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Old 01-04-2019, 02:18 AM
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I wait 3-5 mins and I will continue to do so hehe
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Old 01-04-2019, 04:56 PM
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I wait for the high idle to drop before leaving and take it easy on the car until it's fully warmed up. It's rare that it gets much colder than the low 30s here and the car is garaged.
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Old 01-04-2019, 07:08 PM
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Don't have an E55 yet, but on all my cars I generally drive gently until operating temps are up. I don't like the idea of warming engine oil while the trans fluid is still cold. If its below zero, then I'll let the engine warm up on my vehicles a little before driving.
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Old 01-04-2019, 10:02 PM
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Originally Posted by Strigoi View Post
I wait for the high idle to drop before leaving and take it easy on the car until it's fully warmed up. It's rare that it gets much colder than the low 30s here and the car is garaged.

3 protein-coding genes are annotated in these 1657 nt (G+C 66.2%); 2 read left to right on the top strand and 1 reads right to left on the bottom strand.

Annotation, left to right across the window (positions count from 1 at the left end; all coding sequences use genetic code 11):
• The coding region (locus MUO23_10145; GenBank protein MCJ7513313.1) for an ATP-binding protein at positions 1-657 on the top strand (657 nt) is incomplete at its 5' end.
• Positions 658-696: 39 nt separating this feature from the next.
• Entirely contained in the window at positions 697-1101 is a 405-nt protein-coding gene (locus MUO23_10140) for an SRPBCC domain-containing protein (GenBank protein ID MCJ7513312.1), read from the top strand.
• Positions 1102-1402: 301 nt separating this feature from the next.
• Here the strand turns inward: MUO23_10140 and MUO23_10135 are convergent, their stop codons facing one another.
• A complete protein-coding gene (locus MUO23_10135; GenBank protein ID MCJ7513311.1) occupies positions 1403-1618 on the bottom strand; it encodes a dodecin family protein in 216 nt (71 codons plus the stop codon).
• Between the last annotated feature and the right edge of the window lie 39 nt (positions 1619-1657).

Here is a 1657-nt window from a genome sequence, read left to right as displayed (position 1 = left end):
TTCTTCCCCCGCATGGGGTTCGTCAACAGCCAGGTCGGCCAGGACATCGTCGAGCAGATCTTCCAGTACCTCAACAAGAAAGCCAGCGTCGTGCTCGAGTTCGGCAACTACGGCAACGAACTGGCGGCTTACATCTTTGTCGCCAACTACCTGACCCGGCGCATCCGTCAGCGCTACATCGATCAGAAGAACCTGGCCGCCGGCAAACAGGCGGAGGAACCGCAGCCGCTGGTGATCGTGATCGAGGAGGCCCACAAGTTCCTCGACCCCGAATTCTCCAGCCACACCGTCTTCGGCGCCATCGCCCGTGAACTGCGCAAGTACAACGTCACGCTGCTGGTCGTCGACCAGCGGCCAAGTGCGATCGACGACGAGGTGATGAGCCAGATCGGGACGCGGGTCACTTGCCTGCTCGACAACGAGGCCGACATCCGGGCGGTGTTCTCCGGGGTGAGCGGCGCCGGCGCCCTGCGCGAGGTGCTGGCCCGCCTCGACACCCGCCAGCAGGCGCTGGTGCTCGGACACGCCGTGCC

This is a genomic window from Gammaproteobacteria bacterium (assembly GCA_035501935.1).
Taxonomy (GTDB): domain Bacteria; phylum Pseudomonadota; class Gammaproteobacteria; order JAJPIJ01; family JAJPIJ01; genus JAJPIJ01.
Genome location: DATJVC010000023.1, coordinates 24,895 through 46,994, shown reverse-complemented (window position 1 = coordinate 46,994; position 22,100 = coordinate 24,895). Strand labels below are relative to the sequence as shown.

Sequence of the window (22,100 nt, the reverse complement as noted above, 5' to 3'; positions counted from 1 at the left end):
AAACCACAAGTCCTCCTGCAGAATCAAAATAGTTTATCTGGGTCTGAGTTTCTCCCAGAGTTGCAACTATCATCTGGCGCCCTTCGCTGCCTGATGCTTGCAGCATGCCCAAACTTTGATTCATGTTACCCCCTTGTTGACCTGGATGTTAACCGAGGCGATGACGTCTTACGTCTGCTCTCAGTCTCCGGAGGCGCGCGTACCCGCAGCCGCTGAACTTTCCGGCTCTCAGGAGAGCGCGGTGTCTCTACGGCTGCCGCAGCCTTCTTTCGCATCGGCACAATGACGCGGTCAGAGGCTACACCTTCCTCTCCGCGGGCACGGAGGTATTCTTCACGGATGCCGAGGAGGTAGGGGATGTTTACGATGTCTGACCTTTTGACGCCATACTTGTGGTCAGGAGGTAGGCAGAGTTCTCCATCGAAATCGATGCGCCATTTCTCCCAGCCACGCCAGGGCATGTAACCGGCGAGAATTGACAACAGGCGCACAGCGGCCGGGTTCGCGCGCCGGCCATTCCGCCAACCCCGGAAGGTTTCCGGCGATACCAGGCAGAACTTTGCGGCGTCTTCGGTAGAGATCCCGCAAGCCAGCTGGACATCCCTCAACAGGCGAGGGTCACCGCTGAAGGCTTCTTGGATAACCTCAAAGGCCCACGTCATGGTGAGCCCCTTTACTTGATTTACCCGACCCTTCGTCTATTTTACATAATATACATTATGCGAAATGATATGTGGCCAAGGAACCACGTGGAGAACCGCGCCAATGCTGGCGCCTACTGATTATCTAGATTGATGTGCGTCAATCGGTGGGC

This is exactly what I do also.
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Old 01-05-2019, 02:12 AM
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Def once it reaches operating temp 3-5 minutes 80c or whatever.
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Old 01-05-2019, 10:00 AM
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Originally Posted by Pmarino View Post
http://www.lysholm.us/pdf/008451v1.0...ers_Manual.pdf

IMPORTANT COLD WEATHER INFORMATION
In order to achieve the low noise level of Lysholm superchargers, Lysholm specifies manufacturing procedures that call for minimal internal clearance. These precise tolerances however are not conducive to temperatures below 25 F. Therefore, storing the vehicle in a heated garage and/or employing the use of an engine block heater/aftermarket engine blanket is required when the vehicle is subjected to a "cold startup" in ambient temperatures below 25 F. Failure to comply with this may result in immediate supercharger failure and invalidate the
supercharger warranty.
SECTION 2
ENGINE STARTUP AND FUEL CONSIDERATIONS: